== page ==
RSPCA to become 'less adversarial' under new boss

Huntsman and hounds in Oxfordshire Image copyright PA
Image caption The RSPCA said it was "very unlikely" to bring another prosecution for illegal fox hunting

The new chief of the RSPCA, Jeremy Cooper, has said the animal welfare charity had become "too adversarial" and will now be "a lot less political".

A number of farmers and pet owners prosecuted or investigated by the RSPCA have accused it of being over-zealous in cases going back years.

In 2012, it was criticised for spending £330,000 to privately prosecute a hunt.

Mr Cooper told the Daily Telegraph the charity had made "mistakes" in the past and would now focus on "dialogue".

He said all future decisions on illegal fox hunting prosecutions would be passed to the Crown Prosecution Service and it was "very unlikely" the RSPCA would privately prosecute a hunt.

Criticism 'hurts'

The charity's policy of bringing private prosecutions rather than referring alleged offences to the CPS had also been criticised in a parliamentary debate in 2013.

Although members of an Oxfordshire-based hunt pleaded guilty in 2012 to unlawfully hunting foxes with dogs in a case brought by the RSPCA, the presiding magistrate called the charity's costs "staggering" and said the public could question whether the money could have been better spent.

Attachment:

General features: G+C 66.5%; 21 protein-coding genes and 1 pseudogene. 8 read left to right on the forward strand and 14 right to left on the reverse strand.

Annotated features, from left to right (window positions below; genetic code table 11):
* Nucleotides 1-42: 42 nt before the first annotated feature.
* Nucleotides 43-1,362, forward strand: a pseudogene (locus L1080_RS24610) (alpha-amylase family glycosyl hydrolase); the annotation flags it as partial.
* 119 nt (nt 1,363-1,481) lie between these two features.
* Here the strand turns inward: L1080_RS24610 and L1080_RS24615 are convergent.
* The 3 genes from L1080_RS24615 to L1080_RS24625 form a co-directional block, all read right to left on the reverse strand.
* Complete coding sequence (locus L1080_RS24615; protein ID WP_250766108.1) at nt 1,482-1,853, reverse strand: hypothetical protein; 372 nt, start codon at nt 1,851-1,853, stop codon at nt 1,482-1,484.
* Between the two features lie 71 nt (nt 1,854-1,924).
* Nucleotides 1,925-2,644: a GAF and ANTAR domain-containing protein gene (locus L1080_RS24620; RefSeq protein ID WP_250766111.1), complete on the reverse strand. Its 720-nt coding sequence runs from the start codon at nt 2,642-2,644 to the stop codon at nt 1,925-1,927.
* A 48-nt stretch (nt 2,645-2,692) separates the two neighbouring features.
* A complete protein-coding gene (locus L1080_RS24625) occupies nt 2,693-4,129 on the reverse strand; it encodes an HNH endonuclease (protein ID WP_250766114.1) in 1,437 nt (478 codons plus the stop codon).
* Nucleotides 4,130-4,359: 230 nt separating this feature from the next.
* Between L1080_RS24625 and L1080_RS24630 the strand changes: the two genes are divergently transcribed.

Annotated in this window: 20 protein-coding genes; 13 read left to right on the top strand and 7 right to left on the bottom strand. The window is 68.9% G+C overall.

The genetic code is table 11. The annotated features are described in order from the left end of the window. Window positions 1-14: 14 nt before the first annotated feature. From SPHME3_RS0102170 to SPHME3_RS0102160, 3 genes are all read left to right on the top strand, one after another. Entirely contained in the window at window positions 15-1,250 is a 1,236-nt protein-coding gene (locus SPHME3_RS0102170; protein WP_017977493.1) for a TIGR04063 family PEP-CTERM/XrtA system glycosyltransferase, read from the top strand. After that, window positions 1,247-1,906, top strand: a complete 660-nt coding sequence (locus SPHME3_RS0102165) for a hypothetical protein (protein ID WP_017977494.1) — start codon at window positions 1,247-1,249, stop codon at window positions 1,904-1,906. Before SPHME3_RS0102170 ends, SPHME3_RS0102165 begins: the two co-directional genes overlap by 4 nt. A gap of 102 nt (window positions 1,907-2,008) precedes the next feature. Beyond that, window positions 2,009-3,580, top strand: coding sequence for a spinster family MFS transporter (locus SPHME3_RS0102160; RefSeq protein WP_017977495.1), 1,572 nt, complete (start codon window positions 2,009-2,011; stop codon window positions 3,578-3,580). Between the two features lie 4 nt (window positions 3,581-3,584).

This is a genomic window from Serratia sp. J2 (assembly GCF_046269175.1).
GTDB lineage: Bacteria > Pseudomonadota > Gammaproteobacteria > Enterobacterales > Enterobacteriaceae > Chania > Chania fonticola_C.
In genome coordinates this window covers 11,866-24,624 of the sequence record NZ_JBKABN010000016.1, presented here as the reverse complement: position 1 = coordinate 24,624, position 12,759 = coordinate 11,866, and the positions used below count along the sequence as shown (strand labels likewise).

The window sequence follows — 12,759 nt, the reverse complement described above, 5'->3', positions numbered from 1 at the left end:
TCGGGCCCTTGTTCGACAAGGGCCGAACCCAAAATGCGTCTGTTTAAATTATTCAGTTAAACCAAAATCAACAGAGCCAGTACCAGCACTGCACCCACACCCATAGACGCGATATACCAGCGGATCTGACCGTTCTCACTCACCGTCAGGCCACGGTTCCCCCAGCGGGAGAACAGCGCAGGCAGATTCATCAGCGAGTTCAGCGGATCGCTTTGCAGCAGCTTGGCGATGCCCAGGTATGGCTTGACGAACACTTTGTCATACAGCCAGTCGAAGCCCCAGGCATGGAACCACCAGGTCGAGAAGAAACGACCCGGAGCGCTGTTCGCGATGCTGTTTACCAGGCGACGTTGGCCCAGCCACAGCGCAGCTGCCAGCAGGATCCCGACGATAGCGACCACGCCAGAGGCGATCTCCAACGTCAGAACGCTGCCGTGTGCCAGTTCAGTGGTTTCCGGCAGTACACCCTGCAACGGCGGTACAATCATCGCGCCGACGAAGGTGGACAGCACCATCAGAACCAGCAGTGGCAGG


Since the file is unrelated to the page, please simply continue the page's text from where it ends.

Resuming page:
Mr Cooper said persistent criticism of the way the charity pursued its aims "hurts" and detracted from the "fantastic job" done by many of the organisation's 1,600 employees.

Image copyright AFP
Image caption The RSPCA said its next big campaign would focus on the puppy trade

Asked how policy would change under his leadership, Mr Cooper said: "We should look to fall back on education and advice wherever possible.

"My style of advocacy is encouragement and dialogue... If you want to shout and use rhetoric, that's fine, but it isn't helpful to anybody.

"We have made mistakes. We have to be honest about that."

Mr Cooper said a less political approach "doesn't mean we won't stand up for animals. But we are not a political organisation."

'Very positive'

The Countryside Alliance welcomed Mr Cooper's comments.

Spokeswoman Charlotte Cooper said: "We have been concerned for years about its dual role of both investigating and prosecuting cases. We have a big problem with that.

"To say they will pass prosecutions to the CPS is very positive. It's what we've been calling for."

Mr Cooper said that the RSPCA's next big campaign would focus on the illegal puppy trade rather than fox hunting or badger culling.

"Puppy trading is a real problem," he said. "It is about animal welfare. People may have had the perception we were becoming an animal rights organisation. It is not the reality now and it won't be in the future."

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